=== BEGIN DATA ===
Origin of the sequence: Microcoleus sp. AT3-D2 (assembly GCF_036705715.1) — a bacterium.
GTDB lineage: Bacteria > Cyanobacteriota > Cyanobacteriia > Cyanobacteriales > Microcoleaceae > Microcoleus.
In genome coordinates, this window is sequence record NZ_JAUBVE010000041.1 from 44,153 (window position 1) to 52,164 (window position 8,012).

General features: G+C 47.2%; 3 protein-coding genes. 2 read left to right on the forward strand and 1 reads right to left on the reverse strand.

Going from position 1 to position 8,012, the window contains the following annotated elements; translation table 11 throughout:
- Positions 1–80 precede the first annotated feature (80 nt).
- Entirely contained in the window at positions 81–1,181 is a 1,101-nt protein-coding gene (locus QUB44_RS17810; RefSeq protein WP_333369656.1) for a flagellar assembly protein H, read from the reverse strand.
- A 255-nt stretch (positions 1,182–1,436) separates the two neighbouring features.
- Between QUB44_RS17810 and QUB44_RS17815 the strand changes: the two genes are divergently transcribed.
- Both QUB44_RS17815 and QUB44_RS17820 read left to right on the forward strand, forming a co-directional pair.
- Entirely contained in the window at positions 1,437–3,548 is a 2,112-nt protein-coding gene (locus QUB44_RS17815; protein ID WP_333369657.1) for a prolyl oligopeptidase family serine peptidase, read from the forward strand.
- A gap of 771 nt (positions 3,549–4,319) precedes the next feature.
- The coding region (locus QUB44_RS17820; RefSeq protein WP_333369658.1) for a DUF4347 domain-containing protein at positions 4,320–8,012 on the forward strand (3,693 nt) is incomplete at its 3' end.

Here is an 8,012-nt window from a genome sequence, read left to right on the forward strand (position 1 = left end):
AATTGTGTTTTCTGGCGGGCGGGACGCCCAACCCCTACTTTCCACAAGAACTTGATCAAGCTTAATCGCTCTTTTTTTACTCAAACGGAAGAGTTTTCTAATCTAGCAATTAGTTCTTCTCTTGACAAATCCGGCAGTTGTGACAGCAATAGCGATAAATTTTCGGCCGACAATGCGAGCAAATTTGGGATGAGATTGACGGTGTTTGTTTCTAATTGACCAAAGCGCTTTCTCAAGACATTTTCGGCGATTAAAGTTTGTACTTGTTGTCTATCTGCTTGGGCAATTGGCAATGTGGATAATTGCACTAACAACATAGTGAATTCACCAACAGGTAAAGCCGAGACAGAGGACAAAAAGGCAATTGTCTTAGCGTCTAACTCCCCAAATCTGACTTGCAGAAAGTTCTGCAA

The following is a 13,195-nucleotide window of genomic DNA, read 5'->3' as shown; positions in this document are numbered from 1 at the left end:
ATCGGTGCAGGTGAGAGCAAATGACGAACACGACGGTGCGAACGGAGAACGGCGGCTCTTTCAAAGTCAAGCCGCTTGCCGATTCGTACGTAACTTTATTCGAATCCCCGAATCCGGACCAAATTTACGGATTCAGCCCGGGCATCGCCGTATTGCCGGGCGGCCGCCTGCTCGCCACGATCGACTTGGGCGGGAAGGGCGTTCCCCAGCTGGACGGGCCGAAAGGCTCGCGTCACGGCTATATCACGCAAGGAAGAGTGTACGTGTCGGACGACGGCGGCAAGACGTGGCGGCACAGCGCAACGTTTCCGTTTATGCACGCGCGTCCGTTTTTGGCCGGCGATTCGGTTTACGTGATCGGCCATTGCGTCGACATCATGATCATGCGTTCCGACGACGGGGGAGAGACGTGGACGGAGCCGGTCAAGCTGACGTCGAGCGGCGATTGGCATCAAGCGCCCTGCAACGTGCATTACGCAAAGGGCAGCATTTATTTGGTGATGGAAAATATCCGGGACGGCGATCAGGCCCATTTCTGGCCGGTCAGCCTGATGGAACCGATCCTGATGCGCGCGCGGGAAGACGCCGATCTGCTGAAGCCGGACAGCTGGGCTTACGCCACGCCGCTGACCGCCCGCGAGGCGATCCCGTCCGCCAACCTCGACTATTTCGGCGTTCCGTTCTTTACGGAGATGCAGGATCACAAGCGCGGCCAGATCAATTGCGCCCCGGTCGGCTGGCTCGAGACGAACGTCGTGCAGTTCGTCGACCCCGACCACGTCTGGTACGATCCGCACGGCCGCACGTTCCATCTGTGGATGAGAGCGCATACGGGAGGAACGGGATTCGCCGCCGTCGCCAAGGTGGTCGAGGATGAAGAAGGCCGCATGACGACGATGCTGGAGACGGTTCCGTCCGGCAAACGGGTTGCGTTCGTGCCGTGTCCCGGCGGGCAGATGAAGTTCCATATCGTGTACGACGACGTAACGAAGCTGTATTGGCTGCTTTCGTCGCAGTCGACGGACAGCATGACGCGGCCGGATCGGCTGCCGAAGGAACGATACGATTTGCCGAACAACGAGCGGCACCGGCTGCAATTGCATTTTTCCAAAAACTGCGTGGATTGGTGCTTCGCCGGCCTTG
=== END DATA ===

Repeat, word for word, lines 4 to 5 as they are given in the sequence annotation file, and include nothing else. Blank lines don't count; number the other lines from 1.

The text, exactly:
General features: G+C 47.2%; 3 protein-coding genes. 2 read left to right on the forward strand and 1 reads right to left on the reverse strand.

Going from position 1 to position 8,012, the window contains the following annotated elements; translation table 11 throughout: